- Hunt, Andrew and Thomas, David
- Many books tell you how to talk in a programming language, but that is only a part of what programmers do.
- “Kaizen”—Japanese word for Slight Edge principle
What distinguishes Pragmatic Programmers? We feel it’s an attitude, a style, a philosophy of approaching problems and their solutions. They think beyond the immediate problem, always trying to place it in its larger context, always trying to be aware of the bigger picture. After all, without this larger context, how can you be pragmatic? How can you make intelligent compromises and informed decisions?
- We can be proud of our abilities, but we must be honest about our shortcomings
Provide options, don’t make lame excuses.
- Broken window
- Start-up fatigue—people defend resources (committees, budgets, etc.)
- It’s easier to ask forgiveness than it is to get permission
- Be catalyst for change
- Knowledge portfolio = financial portfolio
- know what you want to say
- know your audience
What do you want them to learn? What is their interest in what you’ve got to say? How sophisticated are they? How much detail do they want? Who do you want to own the information? How can you motivate the to listen?
- Choose your moment
- Choose a style
- Make it look good
- Involve your audience
- Be a listener
- Get back to people
DRY—because you may forget changing second piece of code
- i.e., every piece of knowledge must have a single representation
- Inter developer
- Bad code requires lots of comments
- Anything might change, do not rely on anything (e.g., vendor)
- “There are no final decisions”
- Tracer bullets—integrate all parts together faster, than finish them in parallel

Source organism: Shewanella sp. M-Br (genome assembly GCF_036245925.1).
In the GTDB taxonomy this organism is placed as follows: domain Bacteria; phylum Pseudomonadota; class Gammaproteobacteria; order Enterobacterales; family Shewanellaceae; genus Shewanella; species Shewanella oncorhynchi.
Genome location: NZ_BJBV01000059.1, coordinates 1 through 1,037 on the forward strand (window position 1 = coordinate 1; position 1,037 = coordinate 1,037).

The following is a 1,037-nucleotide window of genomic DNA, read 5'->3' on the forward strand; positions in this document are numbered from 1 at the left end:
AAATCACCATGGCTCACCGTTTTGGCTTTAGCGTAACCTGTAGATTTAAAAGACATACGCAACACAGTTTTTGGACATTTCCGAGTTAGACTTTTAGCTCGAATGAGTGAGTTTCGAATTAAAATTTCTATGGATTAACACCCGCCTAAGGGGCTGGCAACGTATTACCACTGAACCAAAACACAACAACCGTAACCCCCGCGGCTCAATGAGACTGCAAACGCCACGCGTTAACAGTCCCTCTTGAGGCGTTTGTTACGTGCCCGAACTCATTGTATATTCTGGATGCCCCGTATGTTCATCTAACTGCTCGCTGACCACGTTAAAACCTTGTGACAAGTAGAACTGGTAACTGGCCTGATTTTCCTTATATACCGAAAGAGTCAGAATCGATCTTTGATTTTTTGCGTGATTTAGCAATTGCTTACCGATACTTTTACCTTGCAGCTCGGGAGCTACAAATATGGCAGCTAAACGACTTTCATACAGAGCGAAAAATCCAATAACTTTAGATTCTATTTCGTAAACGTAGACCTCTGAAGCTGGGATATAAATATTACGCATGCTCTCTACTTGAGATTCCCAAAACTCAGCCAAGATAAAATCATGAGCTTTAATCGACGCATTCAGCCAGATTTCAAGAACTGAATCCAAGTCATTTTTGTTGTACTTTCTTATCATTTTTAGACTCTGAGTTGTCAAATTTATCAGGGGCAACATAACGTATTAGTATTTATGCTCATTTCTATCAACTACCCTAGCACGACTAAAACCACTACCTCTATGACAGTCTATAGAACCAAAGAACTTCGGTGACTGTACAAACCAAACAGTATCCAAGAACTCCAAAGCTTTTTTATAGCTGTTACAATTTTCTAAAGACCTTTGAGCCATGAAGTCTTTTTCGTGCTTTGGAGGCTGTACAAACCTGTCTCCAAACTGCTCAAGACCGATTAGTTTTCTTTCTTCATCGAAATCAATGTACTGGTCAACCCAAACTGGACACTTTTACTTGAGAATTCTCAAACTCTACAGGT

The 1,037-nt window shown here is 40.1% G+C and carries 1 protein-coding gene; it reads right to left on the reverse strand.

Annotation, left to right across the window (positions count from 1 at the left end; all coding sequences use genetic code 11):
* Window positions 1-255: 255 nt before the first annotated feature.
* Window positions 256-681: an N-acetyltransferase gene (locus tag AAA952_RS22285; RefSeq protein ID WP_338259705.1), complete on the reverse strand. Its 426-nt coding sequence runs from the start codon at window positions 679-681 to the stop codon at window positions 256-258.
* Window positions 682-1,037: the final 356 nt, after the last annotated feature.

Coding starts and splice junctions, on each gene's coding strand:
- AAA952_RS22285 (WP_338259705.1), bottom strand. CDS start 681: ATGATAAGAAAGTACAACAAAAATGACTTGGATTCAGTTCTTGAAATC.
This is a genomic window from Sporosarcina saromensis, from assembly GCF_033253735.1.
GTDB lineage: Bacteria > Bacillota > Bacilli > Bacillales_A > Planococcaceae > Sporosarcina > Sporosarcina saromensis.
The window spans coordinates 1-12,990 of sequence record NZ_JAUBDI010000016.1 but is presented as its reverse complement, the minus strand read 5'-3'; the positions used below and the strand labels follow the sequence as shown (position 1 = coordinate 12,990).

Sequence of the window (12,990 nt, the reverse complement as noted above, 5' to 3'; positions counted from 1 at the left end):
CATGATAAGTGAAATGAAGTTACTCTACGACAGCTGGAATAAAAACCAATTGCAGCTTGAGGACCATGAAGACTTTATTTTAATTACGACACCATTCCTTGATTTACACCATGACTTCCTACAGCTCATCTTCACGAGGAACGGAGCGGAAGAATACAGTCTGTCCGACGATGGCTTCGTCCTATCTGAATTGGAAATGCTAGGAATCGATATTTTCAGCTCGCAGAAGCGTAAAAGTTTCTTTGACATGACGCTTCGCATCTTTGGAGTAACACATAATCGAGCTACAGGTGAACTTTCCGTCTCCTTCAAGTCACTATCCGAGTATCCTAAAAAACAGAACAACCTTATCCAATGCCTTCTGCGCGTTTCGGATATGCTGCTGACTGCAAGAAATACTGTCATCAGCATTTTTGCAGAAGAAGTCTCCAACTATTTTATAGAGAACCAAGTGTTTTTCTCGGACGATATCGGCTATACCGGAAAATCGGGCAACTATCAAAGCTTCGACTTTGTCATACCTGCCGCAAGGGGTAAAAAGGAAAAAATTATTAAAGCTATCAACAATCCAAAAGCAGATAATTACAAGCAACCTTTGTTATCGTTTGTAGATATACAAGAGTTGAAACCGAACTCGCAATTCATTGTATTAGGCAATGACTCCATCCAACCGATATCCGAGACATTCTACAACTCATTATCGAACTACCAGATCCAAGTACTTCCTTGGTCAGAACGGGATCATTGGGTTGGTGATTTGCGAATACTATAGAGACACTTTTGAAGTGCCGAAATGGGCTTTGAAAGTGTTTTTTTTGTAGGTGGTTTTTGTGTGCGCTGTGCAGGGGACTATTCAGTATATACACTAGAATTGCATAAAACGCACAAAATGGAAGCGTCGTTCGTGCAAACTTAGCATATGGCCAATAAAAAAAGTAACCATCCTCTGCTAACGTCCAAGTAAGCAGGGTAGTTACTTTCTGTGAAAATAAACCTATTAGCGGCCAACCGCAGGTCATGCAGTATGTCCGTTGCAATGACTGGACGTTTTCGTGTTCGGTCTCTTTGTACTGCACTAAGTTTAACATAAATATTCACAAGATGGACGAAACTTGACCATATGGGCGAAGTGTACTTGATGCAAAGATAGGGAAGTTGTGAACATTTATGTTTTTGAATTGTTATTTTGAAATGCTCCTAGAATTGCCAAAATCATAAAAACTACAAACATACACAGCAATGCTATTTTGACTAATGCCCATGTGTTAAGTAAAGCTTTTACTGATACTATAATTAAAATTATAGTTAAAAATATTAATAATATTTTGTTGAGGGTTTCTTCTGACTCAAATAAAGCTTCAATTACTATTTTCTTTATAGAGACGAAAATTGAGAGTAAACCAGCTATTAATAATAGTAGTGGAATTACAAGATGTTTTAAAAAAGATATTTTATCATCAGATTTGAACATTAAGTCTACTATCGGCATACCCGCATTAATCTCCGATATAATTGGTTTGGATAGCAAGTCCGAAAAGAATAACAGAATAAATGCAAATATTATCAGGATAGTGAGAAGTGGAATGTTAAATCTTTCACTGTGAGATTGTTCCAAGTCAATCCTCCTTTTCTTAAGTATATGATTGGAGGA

- Program close to problem domain
- Tools amplify your talent
- config (font, color, keystroke bindings)
- extensible (the editor should grow with you)
- programmable (complex multi-step tasks)
- run shell commands
- efficient movement
- don’t use a teaspoon as a shovel
- picking a good editor and not learning is no good
- set compiler warnings as high as possible
- rubber duck
- code generators
- design by contract
- metadata-driven applications
- coding is not mechanical
keep track of refactorings (and schedule them)
- let people know a module is scheduled to refactoring
After debugging, formalize unit tests
- look where you insert print statements
Don’t use wizard code you don’t understand (auto-generated code)
- because generated code is not abstracted away, but rather interwoven with the programmer’s code—it becomes programmer’s code
No matter how well thought out it is, and regardless of which “best practices” in includes, no method can replace thinking.
Don’t gather requirements—dig for them.
Requirements rarely lie on the surface. Normally, they’re buried deep beneath layers of assumptions, misconceptions, and politics.
Separate requirements from policy
- e.g., who has access to view the data is a policy and may change
- work with a user to think like a user
- Good requirements documents remain abstract.
It’s important to discover the underlying reason why users do a particular thing, rather than just the way they currently do it. At the end of the day, your development has to solve their business problem, not just meet their stated requirements. Documenting the reasons behind requirements will give your team invaluable information when making daily implementation decisions.
Requirements are not architecture. Requirements are not design, nor are they the user interface. Requirements are need.
- maintain a glossary
Distribute requirements in web format. That’s handy and avoids a thick “Requirements Analysis” document no one reads.
- “If it’s on the Web, the programmers may even read it.”
- generate a team name and logo
- optical illusions or mythical cities are good names for a team
- use saboteurs to test your testing
- Analysis Patterns - Fowler
- Demeter Project
- The Practice of Programming - Brian Kernigan, Rob Pike
- When good enough software is best - Edward Yourdon
- Code Complete, Clean Code